As President-elect Donald Trump threatens to “repeal and replace” the Affordable Care Act, which provides health care to millions, supporters of Covered California are joining forces to come up with ways to defend the public health exchange they’ve spent the last five years building.
At a well-attended meeting Thursday, the Covered California board said it is continuing to push ahead with open enrollment, which ends Jan. 31 for people changing their coverage within the exchange or gaining coverage for the first time, despite the program’s uncertain future.
California was the first state to open a public health exchange under the Affordable Care Act, and many Covered California supporters consider the program a model for the nation. About 1.3 million people are insured through Covered California plans, which offer subsidies for enrollees based on their age, pre-existing conditions, geographic location and income level.
If the Trump administration were to repeal the Affordable Care Act entirely, that would leave 7.5 million Californians uninsured by 2021, according to a recent study by the Urban Institute and the Robert Wood Johnson Foundation. On Thursday, representatives of the California Primary Care Association, the California Association of Health Plans and other groups took turns at the microphone, each promising to stand by Covered California as it enters uncertain waters.
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Still, just nine days after the election, speakers didn’t yet know how the state health plan would be challenged, and how they could respond.
State Sen. Ed Hernandez, D-West Covina, who is the chair of the Senate Health Committee, said the possible loss of federal subsidies for Medicaid “would strike a catastrophic blow to the state” but vowed to “fight against any effort to take that funding away.” He didn’t specify, however, what actions he would take.
“To Californians who are newly shopping or re-evaluating – we stand ready to fight to keep what is working in this state,” he said. “What we have is too important to lose. … Any rollback of the progress that’s been made in this state would destabilize the market for the uninsured.”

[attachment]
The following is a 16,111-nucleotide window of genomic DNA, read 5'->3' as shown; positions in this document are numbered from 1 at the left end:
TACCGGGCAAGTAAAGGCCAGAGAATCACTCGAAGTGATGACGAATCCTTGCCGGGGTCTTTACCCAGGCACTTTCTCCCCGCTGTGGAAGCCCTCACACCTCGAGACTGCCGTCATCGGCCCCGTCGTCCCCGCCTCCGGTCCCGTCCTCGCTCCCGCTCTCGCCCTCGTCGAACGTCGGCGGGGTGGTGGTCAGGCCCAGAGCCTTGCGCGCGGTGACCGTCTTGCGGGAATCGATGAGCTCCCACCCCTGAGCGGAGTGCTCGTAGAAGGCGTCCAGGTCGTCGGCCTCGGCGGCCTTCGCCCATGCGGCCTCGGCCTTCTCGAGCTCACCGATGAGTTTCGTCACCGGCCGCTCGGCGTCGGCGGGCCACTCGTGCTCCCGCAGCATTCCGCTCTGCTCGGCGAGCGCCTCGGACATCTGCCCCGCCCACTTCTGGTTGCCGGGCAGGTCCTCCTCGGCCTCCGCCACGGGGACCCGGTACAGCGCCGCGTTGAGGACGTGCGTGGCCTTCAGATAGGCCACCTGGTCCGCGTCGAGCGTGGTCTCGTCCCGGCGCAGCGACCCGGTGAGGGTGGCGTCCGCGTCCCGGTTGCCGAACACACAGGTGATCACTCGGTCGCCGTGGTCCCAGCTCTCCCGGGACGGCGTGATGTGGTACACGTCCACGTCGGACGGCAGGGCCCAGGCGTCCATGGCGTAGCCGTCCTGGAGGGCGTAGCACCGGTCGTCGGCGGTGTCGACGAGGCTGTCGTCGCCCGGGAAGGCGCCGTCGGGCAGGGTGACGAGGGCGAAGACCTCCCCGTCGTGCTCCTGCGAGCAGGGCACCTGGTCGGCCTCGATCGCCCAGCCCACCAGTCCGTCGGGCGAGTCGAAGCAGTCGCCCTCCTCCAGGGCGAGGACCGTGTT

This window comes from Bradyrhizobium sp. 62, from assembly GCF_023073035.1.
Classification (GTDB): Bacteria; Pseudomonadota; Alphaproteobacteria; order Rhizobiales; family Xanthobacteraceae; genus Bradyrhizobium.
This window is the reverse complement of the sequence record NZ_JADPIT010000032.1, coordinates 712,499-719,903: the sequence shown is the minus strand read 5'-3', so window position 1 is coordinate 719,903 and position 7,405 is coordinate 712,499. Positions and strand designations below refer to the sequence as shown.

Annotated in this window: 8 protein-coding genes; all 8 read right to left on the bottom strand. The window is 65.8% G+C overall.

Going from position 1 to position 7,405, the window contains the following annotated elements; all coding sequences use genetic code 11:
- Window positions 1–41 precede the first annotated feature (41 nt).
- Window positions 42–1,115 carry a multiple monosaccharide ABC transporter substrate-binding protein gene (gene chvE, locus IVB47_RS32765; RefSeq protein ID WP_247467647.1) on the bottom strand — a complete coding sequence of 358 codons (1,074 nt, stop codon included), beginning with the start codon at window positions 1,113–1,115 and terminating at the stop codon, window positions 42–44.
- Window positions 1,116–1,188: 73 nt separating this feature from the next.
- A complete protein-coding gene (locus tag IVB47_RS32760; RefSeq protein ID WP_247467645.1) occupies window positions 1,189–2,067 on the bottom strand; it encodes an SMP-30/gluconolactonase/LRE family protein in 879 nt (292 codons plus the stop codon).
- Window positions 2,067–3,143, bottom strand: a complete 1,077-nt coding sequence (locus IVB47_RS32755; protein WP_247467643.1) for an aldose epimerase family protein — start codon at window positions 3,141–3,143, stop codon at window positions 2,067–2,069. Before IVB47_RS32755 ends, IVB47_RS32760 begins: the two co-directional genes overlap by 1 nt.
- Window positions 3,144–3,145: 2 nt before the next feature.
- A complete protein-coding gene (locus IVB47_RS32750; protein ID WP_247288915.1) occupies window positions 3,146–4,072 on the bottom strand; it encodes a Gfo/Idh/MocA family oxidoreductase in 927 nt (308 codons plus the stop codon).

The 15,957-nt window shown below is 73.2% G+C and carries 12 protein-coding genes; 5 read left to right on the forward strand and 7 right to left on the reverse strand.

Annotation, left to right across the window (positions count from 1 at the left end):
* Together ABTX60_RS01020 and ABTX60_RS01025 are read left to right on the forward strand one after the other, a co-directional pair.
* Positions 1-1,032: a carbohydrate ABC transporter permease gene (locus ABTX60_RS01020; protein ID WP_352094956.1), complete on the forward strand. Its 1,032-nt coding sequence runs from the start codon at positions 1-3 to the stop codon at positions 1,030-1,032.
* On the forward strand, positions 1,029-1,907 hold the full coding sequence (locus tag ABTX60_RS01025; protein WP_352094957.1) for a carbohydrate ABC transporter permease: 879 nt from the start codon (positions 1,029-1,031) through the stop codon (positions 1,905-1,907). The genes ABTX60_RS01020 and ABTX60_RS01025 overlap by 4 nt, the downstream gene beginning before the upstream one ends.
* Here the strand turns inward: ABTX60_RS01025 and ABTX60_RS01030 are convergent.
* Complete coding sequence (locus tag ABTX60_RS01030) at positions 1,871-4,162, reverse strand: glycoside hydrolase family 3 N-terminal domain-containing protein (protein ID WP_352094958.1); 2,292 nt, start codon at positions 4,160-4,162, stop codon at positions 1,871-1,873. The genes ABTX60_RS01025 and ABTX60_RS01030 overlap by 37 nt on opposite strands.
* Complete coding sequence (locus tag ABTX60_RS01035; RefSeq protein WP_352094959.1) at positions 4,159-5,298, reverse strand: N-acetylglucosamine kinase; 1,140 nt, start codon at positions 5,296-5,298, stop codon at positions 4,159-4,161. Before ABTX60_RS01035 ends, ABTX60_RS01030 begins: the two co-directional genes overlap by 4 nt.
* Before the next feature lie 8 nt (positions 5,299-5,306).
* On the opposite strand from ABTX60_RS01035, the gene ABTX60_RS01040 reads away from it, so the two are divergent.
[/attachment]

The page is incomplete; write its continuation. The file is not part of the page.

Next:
Panelists said any repeal of federal health care reform would likely not take effect until 2018, as the legislation required for that restructuring would need to move through the legislative process. Larry Levitt, vice president for special initiatives at the Kaiser Family Foundation, said Covered California defenders first will need to answer a few important questions.
“Are there resources for a state to go forward if it so chooses?” he asked. “If California wants to preserve the gains it’s made, is there the money and flexibility under an alternative approach to do that? Is there a role for an organization like Covered California?”
Many speakers said any answers would have to wait until Trump and House Speaker Paul Ryan clarify their vision for the health reform law.
In the meantime, Covered California proponents are looking to improve current plans, such as clarifying the special enrollment period and third-party payment rules, as well as continuing to combat high prescription drug prices.
The speakers acknowledged the recent 13 percent jump in Covered California premium costs and said they would set out to work with partner plans to keep such premium hikes in check while continuing to serve those enrolled.
“I’ve been very adamant about not speculating about what will happen, but still I felt it was important to have this forum,” said Diana Dooley, the state’s health and human services secretary and chairwoman of the Covered California board. “We do have contracts through 2017, and we intend to respect those contracts as far as the law allows. This didn’t start in 2010. It was a long time coming to the conditions we were facing then. I look forward to engaging with the advisers we have with us today on their perspectives as we work over the next weeks and months.”